Acciona will bet on renewable power generation in Brazil

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Acciona will enter the renewable power generation market in Brazil. The Spanish company has just signed an agreement for a new wind project in Bahia, with a capacity of 850 megawatts, which is expected to require investments of at least €800 million.

The project includes two farms, Sento Sé I and II, which are still in the development and licensing stages. The construction is expected to start between the end of 2022 and the beginning of 2023. The main idea is to sell energy through long-term contracts with customers.

This should be just the company’s first step in the sector, but expansion is in the plans, said José Manuel Entrecanales, the company’s CEO, during a visit to Brazil last week. “The country has incomparable characteristics in the wind and photovoltaic sectors. There is a lot of demand for long-term power supply contracts,” he said.

The company already plans a second stage for the Sento Sé project and mulls building a solar power plant in an area contiguous to the wind farm that could use the same transmission infrastructure. The R$800 million project is expected to add 200 MW, according to preliminary figures.

“We also want to study new opportunities for joint development with Casa dos Ventos. There is a lot to do,” the executive said.

Acciona has been operating in Brazil for 20 years. Besides large construction projects, the company has operated Rodovia do Aço for ten years before selling the highway concession to KT2 in 2018. Since last year, the company is once more with a large contract: a line of São Paulo’s subway system. The concession initially held by Move São Paulo (formed by construction companies Odebrecht, UTC and Queiroz Galvão) was officially acquired at the end of 2020 by the Spanish group, which will build and operate the line.

The plan for the next decade is to substantially expand operations in Brazil, according to Entrecanales. “This country is as large as a continent. And there are growth drivers in all business fields in which Acciona operates: basic sanitation, water treatment, transportation, energy, urban mobility,” he said.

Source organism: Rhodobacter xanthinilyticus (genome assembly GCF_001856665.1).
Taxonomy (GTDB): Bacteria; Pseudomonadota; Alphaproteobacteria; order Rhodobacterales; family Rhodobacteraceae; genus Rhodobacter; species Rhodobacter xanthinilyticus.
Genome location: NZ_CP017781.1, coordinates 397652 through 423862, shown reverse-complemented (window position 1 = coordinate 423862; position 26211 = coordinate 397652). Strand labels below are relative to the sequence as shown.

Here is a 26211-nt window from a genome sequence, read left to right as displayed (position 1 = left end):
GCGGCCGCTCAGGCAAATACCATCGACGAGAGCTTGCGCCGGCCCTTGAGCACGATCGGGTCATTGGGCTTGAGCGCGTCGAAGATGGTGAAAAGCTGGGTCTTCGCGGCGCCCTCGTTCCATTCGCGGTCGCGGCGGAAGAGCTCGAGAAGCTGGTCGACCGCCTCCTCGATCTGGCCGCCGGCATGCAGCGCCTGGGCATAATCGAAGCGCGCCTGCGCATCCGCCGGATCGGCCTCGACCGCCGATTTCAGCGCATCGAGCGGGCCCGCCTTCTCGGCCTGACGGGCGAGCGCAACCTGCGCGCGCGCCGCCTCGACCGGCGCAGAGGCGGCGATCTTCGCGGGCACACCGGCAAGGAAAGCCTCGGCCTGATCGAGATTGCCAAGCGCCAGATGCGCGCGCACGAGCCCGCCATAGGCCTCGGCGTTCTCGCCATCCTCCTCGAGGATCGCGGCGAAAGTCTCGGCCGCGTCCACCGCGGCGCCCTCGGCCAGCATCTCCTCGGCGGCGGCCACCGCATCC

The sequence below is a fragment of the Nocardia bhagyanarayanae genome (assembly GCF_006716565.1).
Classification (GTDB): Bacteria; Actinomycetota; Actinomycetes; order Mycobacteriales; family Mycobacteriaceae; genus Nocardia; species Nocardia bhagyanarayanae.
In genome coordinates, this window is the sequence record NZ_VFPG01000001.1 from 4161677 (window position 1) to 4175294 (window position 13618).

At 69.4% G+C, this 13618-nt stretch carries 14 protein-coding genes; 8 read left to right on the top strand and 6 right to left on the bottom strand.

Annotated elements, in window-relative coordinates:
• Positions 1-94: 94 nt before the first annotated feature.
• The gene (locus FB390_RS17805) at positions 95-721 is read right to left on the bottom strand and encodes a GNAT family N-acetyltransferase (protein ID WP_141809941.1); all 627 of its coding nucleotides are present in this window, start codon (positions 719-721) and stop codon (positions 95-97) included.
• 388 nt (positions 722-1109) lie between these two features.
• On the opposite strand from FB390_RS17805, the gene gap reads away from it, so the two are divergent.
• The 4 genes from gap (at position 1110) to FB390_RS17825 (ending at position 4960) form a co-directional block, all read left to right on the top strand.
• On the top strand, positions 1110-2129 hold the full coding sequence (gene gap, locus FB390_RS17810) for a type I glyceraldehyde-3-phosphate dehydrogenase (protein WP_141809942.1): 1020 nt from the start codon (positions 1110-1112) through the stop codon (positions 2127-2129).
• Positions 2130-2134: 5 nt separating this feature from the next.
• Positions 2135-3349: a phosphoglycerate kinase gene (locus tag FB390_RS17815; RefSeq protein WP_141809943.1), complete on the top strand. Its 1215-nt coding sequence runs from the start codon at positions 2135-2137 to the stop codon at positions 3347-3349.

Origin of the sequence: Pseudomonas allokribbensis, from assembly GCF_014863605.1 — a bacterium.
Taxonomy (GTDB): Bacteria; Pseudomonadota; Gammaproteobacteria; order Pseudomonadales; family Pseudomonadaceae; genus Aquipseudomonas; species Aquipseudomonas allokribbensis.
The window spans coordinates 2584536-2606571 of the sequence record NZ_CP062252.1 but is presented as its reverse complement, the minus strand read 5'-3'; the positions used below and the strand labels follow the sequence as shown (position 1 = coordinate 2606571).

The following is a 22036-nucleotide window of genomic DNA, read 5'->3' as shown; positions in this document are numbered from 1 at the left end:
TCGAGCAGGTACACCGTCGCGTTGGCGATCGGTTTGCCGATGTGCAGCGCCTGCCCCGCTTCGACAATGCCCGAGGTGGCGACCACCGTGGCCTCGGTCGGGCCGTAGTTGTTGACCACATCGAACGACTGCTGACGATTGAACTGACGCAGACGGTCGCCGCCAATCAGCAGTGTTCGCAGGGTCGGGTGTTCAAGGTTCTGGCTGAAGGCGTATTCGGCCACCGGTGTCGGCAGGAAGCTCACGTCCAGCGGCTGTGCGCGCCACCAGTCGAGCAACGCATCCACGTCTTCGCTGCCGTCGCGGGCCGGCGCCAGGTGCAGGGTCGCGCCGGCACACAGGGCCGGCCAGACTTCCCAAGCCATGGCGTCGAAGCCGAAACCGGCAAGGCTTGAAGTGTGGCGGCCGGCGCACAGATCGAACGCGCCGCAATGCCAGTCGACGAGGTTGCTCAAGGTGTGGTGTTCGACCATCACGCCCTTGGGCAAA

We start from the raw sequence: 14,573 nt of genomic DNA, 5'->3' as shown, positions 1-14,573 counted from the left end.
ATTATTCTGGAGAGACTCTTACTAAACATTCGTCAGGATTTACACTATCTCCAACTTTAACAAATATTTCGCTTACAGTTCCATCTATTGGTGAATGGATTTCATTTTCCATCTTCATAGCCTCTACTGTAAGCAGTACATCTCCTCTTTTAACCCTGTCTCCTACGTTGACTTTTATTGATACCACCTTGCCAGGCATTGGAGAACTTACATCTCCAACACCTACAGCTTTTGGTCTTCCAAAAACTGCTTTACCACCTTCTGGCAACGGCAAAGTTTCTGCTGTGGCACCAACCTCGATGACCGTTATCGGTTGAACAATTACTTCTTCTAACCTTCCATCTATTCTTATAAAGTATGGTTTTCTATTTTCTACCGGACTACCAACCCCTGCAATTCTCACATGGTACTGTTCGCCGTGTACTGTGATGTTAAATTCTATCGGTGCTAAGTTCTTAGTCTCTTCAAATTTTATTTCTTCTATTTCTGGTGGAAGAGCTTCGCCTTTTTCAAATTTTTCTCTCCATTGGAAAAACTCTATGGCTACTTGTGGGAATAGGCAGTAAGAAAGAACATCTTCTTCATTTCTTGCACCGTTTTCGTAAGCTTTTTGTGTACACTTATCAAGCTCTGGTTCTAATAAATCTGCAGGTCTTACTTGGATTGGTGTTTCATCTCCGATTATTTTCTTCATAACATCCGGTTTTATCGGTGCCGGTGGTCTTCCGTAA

There is a plan for Brazil to surpass Europe in importance within the company in 10 years. In that case, Latin America’s largest economy would become one of the group’s three major operations alongside the United States and Australia. “Brazil has become an essential objective within our strategy.”

The scenario of political instability and fiscal and macroeconomic uncertainty does not reduce this interest, Mr. Entrecanales said. “Brazil, among the countries in which we operate, is the one with the most investment and development opportunities. It grows fast and has countless infrastructure needs, of all kinds. And there is a stable institutional organization. Yes, there is opposition and high political confrontation. But this is a characteristic of democracies. The country’s institutional solidity gives us a lot of confidence as investors,” he said.

Instability in the short run is important, but not decisive. “We are looking at the long term. In a 40-year project, the outlook of the first years plays a role, but it is not the most important thing.”

A concerning variable that can weigh on the decision of future investments is the legal security around the contract of Linha 6-Laranja, a subway line in the city of São Paulo, currently threatened by a ruling of the Federal Supreme Court (STF).

In August, an unexpected decision by Justice Dias Toffoli raised eyebrows in the market. He ruled that the transfer of concessions from one company to another would be unconstitutional and that any deal already carried out along these lines should be undone. That would directly impact the sale of the subway concession to Acciona. This is an old lawsuit, which had been stalled for years at the STF. Since the vote came out, there have already been signs that Justice Toffoli’s view can be reversed: Justice Gilmar Mendes requested more time to study the matter, and the rapporteur himself has signaled that he may change the ruling. But the case is still open.

“I cannot deny that this is a cause for concern. There is some risk, but the judicial events of the last few weeks, the economic rationale and the alternatives we have to solve this difficulty make me reasonably calm. Today we believe that it will be solved,” Mr. Entrecanales said.

Despite the ongoing imbroglio, Acciona is studying new projects. Among the targets are Trem Intercidades, a railroad between São Paulo and Campinas, sanitation auctions in several states, the concession of highway BR-381/262 between Minas Gerais and Espírito Santo and a real estate project in Salvador.

However, the executive highlighted the heavy financial commitments assumed in São Paulo’s subway and in the power project, and explained that it will be necessary to invest wisely.

The financing of Acciona’s projects underway has been done partially with cash from the parent company in Spain and with credit from the Brazilian Development Bank (BNDES) in Brazil. As for the new power project, the structure will depend on the clients and the long-term contracts signed – if it needs dollars, the financing will come from the parent company; if it needs reais, the company will take a loan in Brazil.

Acciona has operations in 60 countries and reported revenues of €6.4 billion in 2020.

Source: Valor international

https://valorinternational.globo.com/